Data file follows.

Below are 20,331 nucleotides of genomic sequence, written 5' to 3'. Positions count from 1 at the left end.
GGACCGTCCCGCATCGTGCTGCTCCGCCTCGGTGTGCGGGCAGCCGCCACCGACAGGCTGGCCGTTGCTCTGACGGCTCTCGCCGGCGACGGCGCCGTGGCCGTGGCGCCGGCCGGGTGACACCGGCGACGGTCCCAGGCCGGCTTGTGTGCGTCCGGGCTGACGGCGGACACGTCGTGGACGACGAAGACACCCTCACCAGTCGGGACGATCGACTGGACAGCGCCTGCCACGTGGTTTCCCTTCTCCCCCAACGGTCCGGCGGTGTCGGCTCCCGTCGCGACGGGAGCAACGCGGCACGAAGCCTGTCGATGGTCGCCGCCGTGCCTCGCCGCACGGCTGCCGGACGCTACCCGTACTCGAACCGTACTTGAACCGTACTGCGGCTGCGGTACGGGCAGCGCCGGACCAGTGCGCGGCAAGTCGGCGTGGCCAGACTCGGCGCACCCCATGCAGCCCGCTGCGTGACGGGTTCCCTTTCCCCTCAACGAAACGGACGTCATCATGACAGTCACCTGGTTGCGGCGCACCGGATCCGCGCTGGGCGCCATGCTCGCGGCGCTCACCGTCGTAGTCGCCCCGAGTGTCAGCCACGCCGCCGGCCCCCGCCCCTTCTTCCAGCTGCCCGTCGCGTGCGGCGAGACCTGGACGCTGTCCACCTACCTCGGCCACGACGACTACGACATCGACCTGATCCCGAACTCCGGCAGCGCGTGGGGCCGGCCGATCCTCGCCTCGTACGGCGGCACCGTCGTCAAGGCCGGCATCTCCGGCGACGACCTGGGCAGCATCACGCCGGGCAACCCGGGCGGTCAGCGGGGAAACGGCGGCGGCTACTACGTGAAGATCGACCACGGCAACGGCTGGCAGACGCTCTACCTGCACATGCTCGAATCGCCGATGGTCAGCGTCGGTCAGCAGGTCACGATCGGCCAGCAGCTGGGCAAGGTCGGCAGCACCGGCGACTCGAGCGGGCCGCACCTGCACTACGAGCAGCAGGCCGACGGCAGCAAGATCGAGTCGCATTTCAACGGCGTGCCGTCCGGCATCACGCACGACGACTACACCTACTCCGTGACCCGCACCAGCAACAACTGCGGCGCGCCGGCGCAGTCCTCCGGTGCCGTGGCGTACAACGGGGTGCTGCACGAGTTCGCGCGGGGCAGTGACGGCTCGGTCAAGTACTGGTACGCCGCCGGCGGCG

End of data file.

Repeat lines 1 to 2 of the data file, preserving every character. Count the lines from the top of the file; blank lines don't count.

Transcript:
Below are 20,331 nucleotides of genomic sequence, written 5' to 3'. Positions count from 1 at the left end.
GGACCGTCCCGCATCGTGCTGCTCCGCCTCGGTGTGCGGGCAGCCGCCACCGACAGGCTGGCCGTTGCTCTGACGGCTCTCGCCGGCGACGGCGCCGTGGCCGTGGCGCCGGCCGGGTGACACCGGCGACGGTCCCAGGCCGGCTTGTGTGCGTCCGGGCTGACGGCGGACACGTCGTGGACGACGAAGACACCCTCACCAGTCGGGACGATCGACTGGACAGCGCCTGCCACGTGGTTTCCCTTCTCCCCCAACGGTCCGGCGGTGTCGGCTCCCGTCGCGACGGGAGCAACGCGGCACGAAGCCTGTCGATGGTCGCCGCCGTGCCTCGCCGCACGGCTGCCGGACGCTACCCGTACTCGAACCGTACTTGAACCGTACTGCGGCTGCGGTACGGGCAGCGCCGGACCAGTGCGCGGCAAGTCGGCGTGGCCAGACTCGGCGCACCCCATGCAGCCCGCTGCGTGACGGGTTCCCTTTCCCCTCAACGAAACGGACGTCATCATGACAGTCACCTGGTTGCGGCGCACCGGATCCGCGCTGGGCGCCATGCTCGCGGCGCTCACCGTCGTAGTCGCCCCGAGTGTCAGCCACGCCGCCGGCCCCCGCCCCTTCTTCCAGCTGCCCGTCGCGTGCGGCGAGACCTGGACGCTGTCCACCTACCTCGGCCACGACGACTACGACATCGACCTGATCCCGAACTCCGGCAGCGCGTGGGGCCGGCCGATCCTCGCCTCGTACGGCGGCACCGTCGTCAAGGCCGGCATCTCCGGCGACGACCTGGGCAGCATCACGCCGGGCAACCCGGGCGGTCAGCGGGGAAACGGCGGCGGCTACTACGTGAAGATCGACCACGGCAACGGCTGGCAGACGCTCTACCTGCACATGCTCGAATCGCCGATGGTCAGCGTCGGTCAGCAGGTCACGATCGGCCAGCAGCTGGGCAAGGTCGGCAGCACCGGCGACTCGAGCGGGCCGCACCTGCACTACGAGCAGCAGGCCGACGGCAGCAAGATCGAGTCGCATTTCAACGGCGTGCCGTCCGGCATCACGCACGACGACTACACCTACTCCGTGACCCGCACCAGCAACAACTGCGGCGCGCCGGCGCAGTCCTCCGGTGCCGTGGCGTACAACGGGGTGCTGCACGAGTTCGCGCGGGGCAGTGACGGCTCGGTCAAGTACTGGTACGCCGCCGGCGGCG